• Ilianna Lourida, also from the Evidence Synthesis Team (EST), has been successful in obtaining a travel fellowship to attend the Alzheimer’s Association International Conference in Toronto, having had her abstract for the Deirdre project accepted for an oral presentation.
 

How public members and patients are involved in PenCLAHRC research

PenCLAHRC’s Patient and Public Involvement (PPI) Team ensure that patient and public involvement is at the heart of everything we do. In order for them to be successful, the PPI team work closely with the Peninsula Patient and Public Involvement Group (PenPIG) – a diverse group of volunteers who exist to ensure the work carried out by PenCLAHRC remains relevant to patient       

                        

The PenPIG group, largely made up of service users and carers, meet on a regular basis to discuss various projects and dissemination work carried out by PenCLAHRC. Most recently, the group worked on a project proposal and helped secure funding for the INTERPRESS project which examined the difference in blood pressure some people can experience between arms. The complex nature of the project meant that the PenPIG team were called upon to help explain to a lay audience how the project would work and how its findings might be disseminated.  

You can find out more about the PenPIG team by reading a recent news story or by visiting our exposure page.
 

PenCLAHRC opportunities

Research Fellow -  Evidence Synthesis Team
Closing date: 2nd June 2016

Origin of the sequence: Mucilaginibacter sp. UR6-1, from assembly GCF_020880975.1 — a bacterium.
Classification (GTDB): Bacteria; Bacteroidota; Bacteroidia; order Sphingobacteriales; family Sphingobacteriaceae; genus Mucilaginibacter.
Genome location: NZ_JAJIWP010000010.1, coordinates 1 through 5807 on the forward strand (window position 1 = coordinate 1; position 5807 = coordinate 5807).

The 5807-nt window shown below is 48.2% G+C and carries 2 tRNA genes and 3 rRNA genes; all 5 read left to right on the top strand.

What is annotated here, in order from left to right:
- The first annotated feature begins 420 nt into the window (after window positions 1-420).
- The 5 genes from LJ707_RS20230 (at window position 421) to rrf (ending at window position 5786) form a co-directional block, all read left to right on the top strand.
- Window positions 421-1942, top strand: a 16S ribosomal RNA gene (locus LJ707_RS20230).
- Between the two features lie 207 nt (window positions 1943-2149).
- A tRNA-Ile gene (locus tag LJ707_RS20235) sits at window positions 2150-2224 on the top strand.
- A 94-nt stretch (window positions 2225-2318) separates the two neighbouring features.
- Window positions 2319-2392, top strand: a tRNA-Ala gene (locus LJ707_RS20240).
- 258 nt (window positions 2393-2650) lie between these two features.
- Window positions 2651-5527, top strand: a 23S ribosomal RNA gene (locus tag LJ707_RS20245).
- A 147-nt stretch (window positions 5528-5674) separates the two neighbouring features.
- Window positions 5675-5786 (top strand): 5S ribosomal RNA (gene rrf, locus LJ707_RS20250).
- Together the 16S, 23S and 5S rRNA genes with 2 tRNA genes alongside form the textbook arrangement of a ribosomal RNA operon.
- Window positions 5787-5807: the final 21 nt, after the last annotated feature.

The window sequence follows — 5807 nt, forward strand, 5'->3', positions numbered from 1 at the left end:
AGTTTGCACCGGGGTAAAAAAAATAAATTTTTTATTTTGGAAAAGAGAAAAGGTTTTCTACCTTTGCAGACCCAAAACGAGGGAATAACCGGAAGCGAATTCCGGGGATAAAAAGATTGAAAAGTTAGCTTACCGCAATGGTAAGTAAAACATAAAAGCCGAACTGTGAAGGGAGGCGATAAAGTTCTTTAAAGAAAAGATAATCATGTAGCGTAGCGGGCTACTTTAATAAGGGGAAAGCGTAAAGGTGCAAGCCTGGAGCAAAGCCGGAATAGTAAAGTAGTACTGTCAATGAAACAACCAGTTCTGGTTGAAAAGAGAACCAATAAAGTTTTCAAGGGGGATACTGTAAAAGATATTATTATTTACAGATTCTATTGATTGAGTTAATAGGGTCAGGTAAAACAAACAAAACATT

For more information, visit our webpage

Associate Professor
Closing date: 5th June 2016
For more information, visit our webpage

 

 

PenCLAHRC Staff News
Welcome to our new members of staff:

Paolo Landa - Associate Research Fellow
Chloe Wood - PhD Student
Louise Wilkinson - PhD Student

Meet current PenCLAHRC staff and students online via our Staff Database.

Events Diary

Searching and Review Clinic
Whether you are an academic or an NHS professional who needs to know where to start on the systematic review process or how to go about designing a search strategy, you can book an appointment with one of our reviewers or information specialists. Visit the Searching and Review Clinic page on our website for more information and future dates.

Health Statistics Group - Stats Clinic
Members of the Health Statistics team will be available to assist with your Stats related queries.
Date: 10th June
Location: South Cloisters, Exeter
Click here for more information
Date: 5th July 2016
Location: South Cloisters, Exeter
Click here for more information

Qualitative Research Advice Clinic
For PenCLAHRC and IHR Staff and Students
These advice clinics have been set up to help respond to qualitative research related queries from within PenCLAHRC and the Institute for Health Research.